An Early-Life Conditions Scale, and Applications to Suicide and All-Cause Mortality
Michael S. Hollingshaus, University of Utah
The goal of this paper is to construct an early-life conditions scale that can be utilized to study later-life mortality and morbidity in historical demographic databases. We identified a sample of 536,850 individuals born between 1849 and 1972 in the Utah Population Database. Variables include advanced maternal and paternal age, large sibship size, early maternal and paternal death, high infant mortality rate in county of birth, late birth order, sibling died as an infant, sibling died as a child, low initial SES, being a twin or other multiple-birth sibling, out-of-wedlock birth, and short birth interval. Using a quarter sample of 134,213, we performed exploratory factor analysis. We present results from parallel analysis that suggest the variables consist of four factors. Factor patterns are also presented. After confirmatory factor analysis on a separate subsample, the final scale will be used to predict all-cause mortality and suicide hazards with Cox regression models.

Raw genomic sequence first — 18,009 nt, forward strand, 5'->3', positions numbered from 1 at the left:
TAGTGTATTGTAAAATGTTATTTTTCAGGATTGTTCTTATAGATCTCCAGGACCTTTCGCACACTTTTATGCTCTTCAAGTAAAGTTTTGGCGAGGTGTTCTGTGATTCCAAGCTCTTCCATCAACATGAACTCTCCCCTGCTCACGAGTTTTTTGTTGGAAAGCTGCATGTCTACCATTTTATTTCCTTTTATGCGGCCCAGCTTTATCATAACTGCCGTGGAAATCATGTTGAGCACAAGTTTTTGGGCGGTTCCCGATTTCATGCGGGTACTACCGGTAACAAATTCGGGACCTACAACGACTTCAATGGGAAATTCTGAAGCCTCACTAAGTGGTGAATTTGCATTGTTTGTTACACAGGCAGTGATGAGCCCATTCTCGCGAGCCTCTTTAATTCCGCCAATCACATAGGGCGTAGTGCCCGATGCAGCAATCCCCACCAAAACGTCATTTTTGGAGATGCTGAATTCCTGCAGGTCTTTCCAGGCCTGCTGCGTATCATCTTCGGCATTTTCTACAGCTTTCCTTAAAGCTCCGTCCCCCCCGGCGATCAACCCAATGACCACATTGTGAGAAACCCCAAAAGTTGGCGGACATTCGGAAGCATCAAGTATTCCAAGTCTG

Presented in Session P5. Adult Health and Mortality